Conservation measures increase tree planting on residential and County land to sequester and store carbon from the atmosphere into the soil. Supporting efforts promote locally grown food and sustainable agricultural practices to conserve water, build soil health, and moderate soil temperatures during extreme heat days, and achieve continued greenhouse gas reductions. Measures in this sector will help the County achieve a reduction of 791 metric tons carbon dioxide equivalent in 2020 and 17,920 in 2030. 

On September 30, 2020, the County of San Diego Board of Supervisors voted to set aside its approval of the County’s 2018 Climate Action Plan (2018 CAP) and related actions because the Final Supplemental Environmental Impact Report (2018 CAP SEIR) was found to be out of compliance with the California Environmental Quality Act (CEQA). In response to this Board action, staff are preparing a Climate Action Plan Update (CAP Update) to revise the 2018 CAP and correct the items identified by the Court within the Final 2018 CAP SEIR that were not compliant. The 2018 CAP and EIR are being revised in partnership with residents, and business and environmental groups. The County continues implementing sustainability measures to effectively reduce greenhouse gases (GHGs) as part of its ongoing commitment to the environment. The court ruling struck down part of the 2018 CAP’s EIR but did not find fault with its 26 GHG reduction measures. Learn more about the CAP Update.


Strategy A-1 – Support Conversion of Agricultural Equipment to Alternative Fuels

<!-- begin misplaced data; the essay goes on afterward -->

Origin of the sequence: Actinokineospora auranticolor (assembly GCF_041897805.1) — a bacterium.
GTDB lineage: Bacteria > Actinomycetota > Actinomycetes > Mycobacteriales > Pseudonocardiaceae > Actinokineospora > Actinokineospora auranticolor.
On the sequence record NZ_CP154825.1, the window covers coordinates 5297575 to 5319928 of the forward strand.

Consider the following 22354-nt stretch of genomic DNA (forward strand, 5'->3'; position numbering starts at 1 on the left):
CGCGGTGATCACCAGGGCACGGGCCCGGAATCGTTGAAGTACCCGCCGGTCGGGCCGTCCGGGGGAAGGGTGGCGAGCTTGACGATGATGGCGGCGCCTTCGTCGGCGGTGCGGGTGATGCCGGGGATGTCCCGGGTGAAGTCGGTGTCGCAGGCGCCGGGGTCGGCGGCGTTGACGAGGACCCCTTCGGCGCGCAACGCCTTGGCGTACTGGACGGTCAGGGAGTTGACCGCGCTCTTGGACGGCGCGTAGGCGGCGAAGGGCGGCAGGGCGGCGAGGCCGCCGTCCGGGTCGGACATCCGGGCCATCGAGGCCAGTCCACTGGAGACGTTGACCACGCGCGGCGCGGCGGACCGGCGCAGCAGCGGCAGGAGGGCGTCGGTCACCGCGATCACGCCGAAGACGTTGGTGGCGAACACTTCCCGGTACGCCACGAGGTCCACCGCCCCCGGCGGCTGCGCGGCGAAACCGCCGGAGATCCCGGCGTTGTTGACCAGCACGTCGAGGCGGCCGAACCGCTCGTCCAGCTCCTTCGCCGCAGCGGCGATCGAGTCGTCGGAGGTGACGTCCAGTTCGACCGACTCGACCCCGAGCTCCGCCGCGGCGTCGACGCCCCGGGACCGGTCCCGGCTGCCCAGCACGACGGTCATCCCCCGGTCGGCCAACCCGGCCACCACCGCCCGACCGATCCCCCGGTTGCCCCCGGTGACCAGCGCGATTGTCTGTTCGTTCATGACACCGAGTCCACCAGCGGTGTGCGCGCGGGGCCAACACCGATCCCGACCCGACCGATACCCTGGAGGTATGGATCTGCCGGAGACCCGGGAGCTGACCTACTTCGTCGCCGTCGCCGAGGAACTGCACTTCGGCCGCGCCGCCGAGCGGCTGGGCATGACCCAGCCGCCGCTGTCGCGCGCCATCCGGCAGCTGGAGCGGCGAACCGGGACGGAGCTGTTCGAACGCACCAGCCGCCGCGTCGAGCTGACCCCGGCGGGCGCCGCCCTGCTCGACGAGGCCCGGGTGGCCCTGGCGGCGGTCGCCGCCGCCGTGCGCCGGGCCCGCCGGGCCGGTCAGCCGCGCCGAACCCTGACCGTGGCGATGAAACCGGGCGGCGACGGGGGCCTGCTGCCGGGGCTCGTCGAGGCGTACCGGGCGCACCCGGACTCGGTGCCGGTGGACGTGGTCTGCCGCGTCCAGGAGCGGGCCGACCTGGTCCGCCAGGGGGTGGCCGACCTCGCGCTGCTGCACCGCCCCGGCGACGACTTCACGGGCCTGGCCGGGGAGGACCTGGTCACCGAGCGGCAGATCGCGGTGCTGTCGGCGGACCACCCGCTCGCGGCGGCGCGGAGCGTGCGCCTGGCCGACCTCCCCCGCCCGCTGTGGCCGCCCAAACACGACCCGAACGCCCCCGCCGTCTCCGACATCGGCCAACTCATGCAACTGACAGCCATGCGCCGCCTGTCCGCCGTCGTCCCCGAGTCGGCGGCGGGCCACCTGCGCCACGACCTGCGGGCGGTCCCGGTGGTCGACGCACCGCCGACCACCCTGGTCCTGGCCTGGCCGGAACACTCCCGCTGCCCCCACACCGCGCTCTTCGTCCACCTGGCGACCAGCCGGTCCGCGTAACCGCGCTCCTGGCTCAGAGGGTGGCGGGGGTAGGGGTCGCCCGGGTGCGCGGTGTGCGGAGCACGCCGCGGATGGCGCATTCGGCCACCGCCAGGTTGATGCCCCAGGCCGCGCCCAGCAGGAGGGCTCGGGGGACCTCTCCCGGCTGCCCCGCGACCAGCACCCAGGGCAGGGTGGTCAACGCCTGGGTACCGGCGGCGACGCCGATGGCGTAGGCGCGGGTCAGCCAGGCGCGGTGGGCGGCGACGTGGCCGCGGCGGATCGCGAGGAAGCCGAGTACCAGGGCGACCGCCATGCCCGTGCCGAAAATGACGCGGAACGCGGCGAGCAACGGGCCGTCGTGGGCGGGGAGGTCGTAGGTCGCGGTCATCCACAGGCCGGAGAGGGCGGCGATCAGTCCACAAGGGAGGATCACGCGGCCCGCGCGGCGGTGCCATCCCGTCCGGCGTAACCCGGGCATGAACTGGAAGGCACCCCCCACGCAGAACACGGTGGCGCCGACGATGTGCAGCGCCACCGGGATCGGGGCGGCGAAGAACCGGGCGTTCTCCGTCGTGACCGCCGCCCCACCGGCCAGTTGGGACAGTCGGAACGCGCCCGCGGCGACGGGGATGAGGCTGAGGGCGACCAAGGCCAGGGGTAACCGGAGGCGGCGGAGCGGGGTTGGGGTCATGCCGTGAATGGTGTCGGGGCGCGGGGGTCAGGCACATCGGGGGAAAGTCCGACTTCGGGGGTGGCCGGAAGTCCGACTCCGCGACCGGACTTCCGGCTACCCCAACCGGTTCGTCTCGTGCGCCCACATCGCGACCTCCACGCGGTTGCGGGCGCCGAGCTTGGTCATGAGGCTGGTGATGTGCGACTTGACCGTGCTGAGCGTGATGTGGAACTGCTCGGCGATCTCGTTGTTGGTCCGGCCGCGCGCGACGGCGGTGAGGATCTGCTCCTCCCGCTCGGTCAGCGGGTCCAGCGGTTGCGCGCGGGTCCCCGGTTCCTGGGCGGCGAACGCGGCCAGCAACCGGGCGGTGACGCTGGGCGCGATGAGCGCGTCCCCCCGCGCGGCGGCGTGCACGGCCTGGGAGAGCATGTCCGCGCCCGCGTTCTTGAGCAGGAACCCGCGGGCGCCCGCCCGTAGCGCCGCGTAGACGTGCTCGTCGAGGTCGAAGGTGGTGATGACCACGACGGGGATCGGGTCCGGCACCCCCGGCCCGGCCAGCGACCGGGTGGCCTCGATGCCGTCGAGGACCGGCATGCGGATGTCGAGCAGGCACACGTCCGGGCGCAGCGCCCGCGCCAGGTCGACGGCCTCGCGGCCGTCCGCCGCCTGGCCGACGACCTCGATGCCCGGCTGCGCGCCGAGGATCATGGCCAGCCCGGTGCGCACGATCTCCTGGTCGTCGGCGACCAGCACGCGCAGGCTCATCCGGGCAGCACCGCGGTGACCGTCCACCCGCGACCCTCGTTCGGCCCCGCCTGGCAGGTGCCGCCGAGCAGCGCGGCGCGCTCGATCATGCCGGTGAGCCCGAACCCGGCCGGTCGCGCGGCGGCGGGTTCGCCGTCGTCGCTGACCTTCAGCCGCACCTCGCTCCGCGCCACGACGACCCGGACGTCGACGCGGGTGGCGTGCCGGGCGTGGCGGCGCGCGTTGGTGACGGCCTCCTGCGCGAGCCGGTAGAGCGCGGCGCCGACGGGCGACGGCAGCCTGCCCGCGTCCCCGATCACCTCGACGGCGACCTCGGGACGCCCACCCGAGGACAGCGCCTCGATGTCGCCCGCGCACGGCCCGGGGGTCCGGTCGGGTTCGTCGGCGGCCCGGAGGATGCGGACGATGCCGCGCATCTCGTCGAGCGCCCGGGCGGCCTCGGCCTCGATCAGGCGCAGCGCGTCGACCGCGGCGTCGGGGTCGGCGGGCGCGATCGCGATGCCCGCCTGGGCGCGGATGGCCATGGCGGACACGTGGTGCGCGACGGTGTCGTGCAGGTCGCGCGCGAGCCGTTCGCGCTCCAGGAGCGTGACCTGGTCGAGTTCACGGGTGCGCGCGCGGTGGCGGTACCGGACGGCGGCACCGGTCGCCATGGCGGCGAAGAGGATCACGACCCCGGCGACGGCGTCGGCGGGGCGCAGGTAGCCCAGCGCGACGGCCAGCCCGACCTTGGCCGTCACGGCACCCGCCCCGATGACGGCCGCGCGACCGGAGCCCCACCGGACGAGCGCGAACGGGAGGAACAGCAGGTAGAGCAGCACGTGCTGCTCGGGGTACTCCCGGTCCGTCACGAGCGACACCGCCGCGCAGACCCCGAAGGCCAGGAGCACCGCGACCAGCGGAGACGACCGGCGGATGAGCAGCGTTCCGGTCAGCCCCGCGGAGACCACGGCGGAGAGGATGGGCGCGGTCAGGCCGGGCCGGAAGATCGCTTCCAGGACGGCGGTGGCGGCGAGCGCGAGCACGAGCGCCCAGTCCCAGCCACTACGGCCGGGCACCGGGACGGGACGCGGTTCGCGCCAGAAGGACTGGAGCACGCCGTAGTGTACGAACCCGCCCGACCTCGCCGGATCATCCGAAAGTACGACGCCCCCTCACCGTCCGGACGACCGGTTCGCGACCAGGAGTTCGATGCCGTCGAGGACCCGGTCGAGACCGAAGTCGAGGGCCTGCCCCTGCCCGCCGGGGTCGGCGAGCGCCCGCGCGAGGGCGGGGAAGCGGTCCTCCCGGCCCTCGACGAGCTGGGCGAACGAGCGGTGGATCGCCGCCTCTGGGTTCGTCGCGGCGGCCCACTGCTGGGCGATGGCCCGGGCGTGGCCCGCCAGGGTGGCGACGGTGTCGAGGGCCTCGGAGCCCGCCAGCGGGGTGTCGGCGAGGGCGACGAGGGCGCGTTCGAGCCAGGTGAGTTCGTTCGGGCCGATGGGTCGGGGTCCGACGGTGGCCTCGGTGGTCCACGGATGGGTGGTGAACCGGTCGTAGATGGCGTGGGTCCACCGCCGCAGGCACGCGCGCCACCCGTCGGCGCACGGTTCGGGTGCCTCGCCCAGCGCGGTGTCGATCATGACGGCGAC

Strategy A-2 – Increase Carbon Sequestration


While agriculture is a major contributor to the local economy, it contributes 5% of the unincorporated county’s total greenhouse gas emissions from livestock, application of fertilizer, and the use of petroleum- or diesel-powered equipment. To help address greenhouse gas emissions from the agricultural sector, the Climate Action Plan includes measures that focus on replacing older agricultural equipment with clean, efficient alternatives to lower emissions, improve air quality, and save money for farmers.


  • 3,836 trees were planted by the County Department of Parks and Recreation in 2021, for a total of 26,116 trees since 2015
  • 12 tractors were replaced under the San Diego County Air Pollution Control District’s Clean Air Campaign Program in 2021
  • Adopted updates in 2020 to the County's Landscaping Ordinance to increase residential tree planting


  • In 2022, the County received a National Association of Counties (NACo) Achievement Award (NACo Category: County Resiliency) for the Landscaping Ordinance Update. Adopted in 2020, updates to the Landscaping Ordinance reduce outdoor water use and increase residential tree planting to reduce greenhouse gases in the atmosphere, conserve natural resources and improve water quality. Implementation of the amended ordinance will reduce outdoor water use by 40% from 2014 levels and require two trees to be planted for each new single-family residence.
  • In 2021, the County received a NACo Achievement Award (NACo Category: Parks and Recreation) for Estrella Park, a 6.6-acre park located in the Valle de Oro community. Undeveloped since 1977, the park now provides unique recreational opportunities within walking distance to nearby residents. The proximity to several schools and the Spring Valley Teen Center, combined with the natural wetland, makes Estrella Park an ideal park for the County’s nature interpretive programs, wildlife observation, watershed protection programs and more.
  • In 2020, the County received a NACo Achievement Award (NACo Category: Parks and Recreation) for the Santa Ysabel Nature Center located in the oak woodland and native grassland habitat in the Santa Ysabel Nature Preserve. The Nature Center, opened on Dec. 14, 2020, is a 6,000-square-foot LEED Gold and Zero Net Energy facility that serves visitors and backcountry nature enthusiasts who wish to learn about the ecology and natural history of the area.